Differences in health between different socioeconomic strata are expected to account for some of the differences seen in rates of disability pension, as low SES is associated with both worse health [4,10], higher mortality [10,11], less favourable health behaviour [10,12], and an increased risk of sickness leave [13-15]. But to the best of our knowledge, no previous study has directly examined how much of the increased risk of disability pension associated with low SES that is actually explained by health.

In Norway, large population based health surveys can be linked to complete national registries of awarded disability pensions by personal identification numbers. They are thus well suited for the purpose of studying the associations between SES, health and disability pension as it is possible to adjust for a wide range of health factors of both somatic and mental nature.

The aim of our study was to estimate the proportion of the increased risk of disability pension associated with lower SES that can be explained by actual differences in health.

Methods

The Hordaland Health Study

The data collection was conducted as part of the Hordaland Health Study (HUSK) in collaboration with the Norwegian National Health Screening Service and the local health services. HUSK is one of several Norwegian population based health surveys, and took place between 1997 and 1999 in Hordaland county, a county in western Norway with both urban and rural areas.

All inhabitants in Hordaland County born between 1953 and 1957 were invited to participate (Figure 1), giving a target population of 29,400 subjects (15,051 men and 14,349 women), aged 39-46 years at the time of the study. The participants responded to questionnaires on various health related matters and sociodemographic factors, including the highest completed level of education. Participants also went through a clinical examination, with measures on height, weight, blood pressure and blood level cholesterol. 18,565 persons (8585 men and 9980 women) met to the clinical examination for inclusion in the study, giving a response rate of 63% (57% for men, 70% for women).

thumbnailFigure 1. Study group.

Exposure: Socioeconomic status

Several measures of SES have been used in previous research, including education, income (personal or household) or classification of occupation. Education has been shown to be a particularly good measure of SES in health related issues [16,17]. In addition, level of income is generally reduced when on disability pension, and this would diminish the relevance of income as a measure of SES with our approach.

As a measurement of SES we used self-reported information on achieved level of education, stratified into three groups; compulsory school only (9 years of schooling), high school (a total of 12 years of schooling), and higher education (more than 12 years of schooling, corresponding to a college or university degree).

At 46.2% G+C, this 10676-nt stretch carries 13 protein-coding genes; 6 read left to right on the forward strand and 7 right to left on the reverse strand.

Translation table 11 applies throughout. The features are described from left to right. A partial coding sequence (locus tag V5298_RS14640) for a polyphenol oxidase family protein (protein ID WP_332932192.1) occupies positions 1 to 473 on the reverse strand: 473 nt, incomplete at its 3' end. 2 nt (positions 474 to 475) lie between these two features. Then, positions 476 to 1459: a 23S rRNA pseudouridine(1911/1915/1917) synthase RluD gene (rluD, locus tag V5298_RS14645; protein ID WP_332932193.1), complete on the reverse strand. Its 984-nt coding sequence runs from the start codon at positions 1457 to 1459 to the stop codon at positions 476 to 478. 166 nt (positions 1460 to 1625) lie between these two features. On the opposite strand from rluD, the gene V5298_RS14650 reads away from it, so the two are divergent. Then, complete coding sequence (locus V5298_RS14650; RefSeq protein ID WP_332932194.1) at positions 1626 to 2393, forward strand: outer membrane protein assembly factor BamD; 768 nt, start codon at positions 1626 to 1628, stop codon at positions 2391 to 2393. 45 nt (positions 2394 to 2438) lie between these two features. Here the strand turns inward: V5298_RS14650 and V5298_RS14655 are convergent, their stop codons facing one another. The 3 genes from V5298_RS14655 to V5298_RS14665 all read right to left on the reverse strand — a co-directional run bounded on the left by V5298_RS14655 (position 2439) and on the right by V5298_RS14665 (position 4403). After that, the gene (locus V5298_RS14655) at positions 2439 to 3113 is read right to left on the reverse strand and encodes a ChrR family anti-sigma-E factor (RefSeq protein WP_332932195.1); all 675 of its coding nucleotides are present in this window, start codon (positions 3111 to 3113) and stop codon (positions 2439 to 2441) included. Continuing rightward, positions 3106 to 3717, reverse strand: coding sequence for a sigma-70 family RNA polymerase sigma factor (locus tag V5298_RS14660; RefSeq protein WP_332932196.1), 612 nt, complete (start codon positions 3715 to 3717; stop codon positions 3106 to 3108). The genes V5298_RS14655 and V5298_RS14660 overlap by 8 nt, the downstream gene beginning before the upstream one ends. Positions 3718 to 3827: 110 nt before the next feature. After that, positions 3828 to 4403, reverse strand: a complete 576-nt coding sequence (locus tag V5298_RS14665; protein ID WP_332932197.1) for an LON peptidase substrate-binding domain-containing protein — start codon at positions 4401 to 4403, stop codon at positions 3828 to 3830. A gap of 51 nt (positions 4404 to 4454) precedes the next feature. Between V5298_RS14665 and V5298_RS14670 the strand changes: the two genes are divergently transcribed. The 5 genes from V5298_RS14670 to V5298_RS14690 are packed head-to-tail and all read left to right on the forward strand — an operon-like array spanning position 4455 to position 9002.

Outcome: Disability pension

According to the law, a permanent disability pension is awarded for life for chronic conditions after proper treatment and rehabilitation is performed. Consequently, we wanted to compare current recipients of permanent disability pensions to those who do not receive such a pension (whereof the majority are in labour work).

Using personal identification numbers, which are issued to all Norwegians by the state at time of birth (for immigrants at time of immigration) the health survey was linked to the National Insurance Administration's (NIA) records on disability pensioning covering the period January 1992 to December 2004. These registries are updated annually, and their accuracy is well documented [13]. We excluded, however, all subjects who were granted a disability pension after the collection of health data in HUSK (N = 708), as these disability pensions could be based on health problems originating after the assessment of health data in HUSK.

NIA has recorded exact dates for initiation of all disability pensions granted after January 1992, but for disability pensions granted before this, we did not have precise data on time of initiation. A disability pension granted early in life may influence on the education level reached. Thus all subjects who had been granted a disability pension before January 1992 (N = 314, aged 32-40 years at the time) were also excluded from the analyses (Figure 1).

For participants included in the study, the time range assessing disability pension was therefore from 1992 until their time of participation in HUSK (which for each participant was some time in the period of 1997-1999).

Health variables

The Norwegian National Insurance Act states, in line with most OECD countries, that to be considered for a disability pension your earning capacity must be reduced due to permanent illness, injury or impairment. Thus we adjusted for as many such health factors as possible (both somatic and mental) to estimate how much of the relationship between SES and disability pension was left unexplained.